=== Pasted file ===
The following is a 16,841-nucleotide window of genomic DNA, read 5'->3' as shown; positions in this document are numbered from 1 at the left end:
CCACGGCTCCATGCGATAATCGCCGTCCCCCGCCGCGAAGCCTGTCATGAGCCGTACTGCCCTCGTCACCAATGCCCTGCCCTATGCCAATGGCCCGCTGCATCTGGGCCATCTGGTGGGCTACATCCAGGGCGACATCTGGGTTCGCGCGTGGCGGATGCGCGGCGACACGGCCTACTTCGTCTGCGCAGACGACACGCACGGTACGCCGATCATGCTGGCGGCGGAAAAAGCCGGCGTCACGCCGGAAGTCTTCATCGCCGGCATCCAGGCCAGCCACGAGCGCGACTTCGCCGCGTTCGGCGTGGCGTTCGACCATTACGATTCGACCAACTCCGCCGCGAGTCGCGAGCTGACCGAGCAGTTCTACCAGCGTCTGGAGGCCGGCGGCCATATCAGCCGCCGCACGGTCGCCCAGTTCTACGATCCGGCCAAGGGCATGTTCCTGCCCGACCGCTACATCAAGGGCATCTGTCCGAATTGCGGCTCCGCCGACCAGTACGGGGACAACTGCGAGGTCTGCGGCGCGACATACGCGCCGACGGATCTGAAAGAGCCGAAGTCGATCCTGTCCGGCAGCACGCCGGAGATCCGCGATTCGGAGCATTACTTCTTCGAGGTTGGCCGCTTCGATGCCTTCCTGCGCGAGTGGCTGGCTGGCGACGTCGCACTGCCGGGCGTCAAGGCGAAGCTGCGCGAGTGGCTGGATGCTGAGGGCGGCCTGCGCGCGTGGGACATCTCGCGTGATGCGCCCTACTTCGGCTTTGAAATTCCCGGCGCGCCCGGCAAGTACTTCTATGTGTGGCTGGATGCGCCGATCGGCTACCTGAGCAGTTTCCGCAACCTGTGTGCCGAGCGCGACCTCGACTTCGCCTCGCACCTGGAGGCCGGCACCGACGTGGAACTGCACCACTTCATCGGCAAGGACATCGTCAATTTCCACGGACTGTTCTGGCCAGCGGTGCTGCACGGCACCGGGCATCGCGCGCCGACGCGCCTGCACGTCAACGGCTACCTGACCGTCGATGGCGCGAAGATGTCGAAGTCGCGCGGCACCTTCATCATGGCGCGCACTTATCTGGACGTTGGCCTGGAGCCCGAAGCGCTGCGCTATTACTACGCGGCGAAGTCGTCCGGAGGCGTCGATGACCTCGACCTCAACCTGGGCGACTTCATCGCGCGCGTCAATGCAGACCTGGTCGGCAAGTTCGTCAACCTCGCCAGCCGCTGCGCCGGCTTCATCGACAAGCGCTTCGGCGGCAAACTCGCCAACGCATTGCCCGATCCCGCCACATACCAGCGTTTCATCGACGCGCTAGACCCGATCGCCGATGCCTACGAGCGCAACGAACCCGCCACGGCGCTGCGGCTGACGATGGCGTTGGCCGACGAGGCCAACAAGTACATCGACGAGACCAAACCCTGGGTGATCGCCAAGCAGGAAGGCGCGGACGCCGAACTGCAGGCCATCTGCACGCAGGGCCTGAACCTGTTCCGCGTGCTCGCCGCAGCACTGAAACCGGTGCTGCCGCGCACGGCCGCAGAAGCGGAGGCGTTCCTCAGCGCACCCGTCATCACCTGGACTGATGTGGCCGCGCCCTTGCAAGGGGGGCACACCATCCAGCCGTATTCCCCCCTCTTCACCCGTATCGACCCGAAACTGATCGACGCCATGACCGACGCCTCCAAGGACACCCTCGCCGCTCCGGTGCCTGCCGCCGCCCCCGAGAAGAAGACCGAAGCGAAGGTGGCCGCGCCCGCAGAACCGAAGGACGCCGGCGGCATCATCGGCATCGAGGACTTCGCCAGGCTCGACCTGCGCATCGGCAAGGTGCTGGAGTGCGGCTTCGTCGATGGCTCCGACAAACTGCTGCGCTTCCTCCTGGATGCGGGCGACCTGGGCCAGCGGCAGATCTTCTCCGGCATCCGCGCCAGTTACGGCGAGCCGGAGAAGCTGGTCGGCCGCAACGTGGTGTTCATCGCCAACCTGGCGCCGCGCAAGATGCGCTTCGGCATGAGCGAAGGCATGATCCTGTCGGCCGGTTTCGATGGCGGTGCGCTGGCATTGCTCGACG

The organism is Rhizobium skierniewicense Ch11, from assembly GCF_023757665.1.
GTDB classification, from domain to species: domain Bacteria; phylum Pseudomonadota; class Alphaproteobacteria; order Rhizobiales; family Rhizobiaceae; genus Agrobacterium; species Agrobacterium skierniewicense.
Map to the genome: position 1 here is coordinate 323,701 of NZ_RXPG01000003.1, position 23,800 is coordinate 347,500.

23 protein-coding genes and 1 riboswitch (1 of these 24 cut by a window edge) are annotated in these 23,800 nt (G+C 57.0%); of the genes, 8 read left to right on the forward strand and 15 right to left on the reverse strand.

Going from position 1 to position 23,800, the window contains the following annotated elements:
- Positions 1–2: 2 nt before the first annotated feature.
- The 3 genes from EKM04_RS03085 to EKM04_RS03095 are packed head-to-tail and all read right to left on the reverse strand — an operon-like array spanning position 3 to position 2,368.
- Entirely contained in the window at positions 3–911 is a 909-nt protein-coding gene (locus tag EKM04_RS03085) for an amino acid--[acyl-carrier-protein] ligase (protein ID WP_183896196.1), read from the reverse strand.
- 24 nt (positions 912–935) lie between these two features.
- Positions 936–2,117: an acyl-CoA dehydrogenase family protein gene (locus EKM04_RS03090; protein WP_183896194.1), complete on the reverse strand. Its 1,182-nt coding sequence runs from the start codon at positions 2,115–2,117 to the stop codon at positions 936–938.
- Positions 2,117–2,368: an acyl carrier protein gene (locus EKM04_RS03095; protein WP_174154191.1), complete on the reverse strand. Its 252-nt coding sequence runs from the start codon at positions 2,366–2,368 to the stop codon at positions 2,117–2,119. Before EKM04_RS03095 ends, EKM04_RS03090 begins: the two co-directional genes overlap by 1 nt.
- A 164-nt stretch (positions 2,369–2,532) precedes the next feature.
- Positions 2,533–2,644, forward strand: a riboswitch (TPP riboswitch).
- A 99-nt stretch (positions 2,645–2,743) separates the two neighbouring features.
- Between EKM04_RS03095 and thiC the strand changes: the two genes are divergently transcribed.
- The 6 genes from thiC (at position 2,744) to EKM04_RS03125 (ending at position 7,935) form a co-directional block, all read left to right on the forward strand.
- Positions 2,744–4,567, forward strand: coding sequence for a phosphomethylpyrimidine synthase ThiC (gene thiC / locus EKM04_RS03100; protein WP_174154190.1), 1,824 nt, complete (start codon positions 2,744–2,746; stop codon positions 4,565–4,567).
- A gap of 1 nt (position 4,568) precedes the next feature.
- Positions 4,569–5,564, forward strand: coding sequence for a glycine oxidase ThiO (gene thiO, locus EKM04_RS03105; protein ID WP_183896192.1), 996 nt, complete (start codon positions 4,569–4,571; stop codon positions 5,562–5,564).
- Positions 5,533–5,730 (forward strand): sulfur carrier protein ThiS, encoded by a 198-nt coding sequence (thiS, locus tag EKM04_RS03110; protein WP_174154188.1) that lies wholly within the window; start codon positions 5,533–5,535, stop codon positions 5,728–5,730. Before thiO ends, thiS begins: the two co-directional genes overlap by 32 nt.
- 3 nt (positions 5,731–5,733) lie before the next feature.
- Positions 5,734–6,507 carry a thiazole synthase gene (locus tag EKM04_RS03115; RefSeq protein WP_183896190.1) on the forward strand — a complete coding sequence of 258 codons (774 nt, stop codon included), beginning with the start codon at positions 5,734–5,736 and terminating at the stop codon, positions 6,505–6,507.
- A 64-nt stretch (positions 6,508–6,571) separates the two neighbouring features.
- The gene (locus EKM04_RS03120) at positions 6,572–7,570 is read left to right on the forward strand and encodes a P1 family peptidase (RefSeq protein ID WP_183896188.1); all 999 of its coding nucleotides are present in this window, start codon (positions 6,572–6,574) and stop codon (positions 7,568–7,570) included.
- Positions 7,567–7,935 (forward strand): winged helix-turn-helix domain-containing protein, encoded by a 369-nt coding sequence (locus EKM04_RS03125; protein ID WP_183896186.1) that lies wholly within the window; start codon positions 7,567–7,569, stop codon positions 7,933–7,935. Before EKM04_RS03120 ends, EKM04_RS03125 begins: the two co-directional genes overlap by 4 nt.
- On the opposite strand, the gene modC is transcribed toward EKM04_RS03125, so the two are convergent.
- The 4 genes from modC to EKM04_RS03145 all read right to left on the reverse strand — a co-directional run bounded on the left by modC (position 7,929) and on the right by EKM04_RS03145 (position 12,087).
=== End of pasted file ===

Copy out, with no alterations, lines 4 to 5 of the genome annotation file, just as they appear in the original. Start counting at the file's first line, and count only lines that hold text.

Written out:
GTDB classification, from domain to species: domain Bacteria; phylum Pseudomonadota; class Alphaproteobacteria; order Rhizobiales; family Rhizobiaceae; genus Agrobacterium; species Agrobacterium skierniewicense.
Map to the genome: position 1 here is coordinate 323,701 of NZ_RXPG01000003.1, position 23,800 is coordinate 347,500.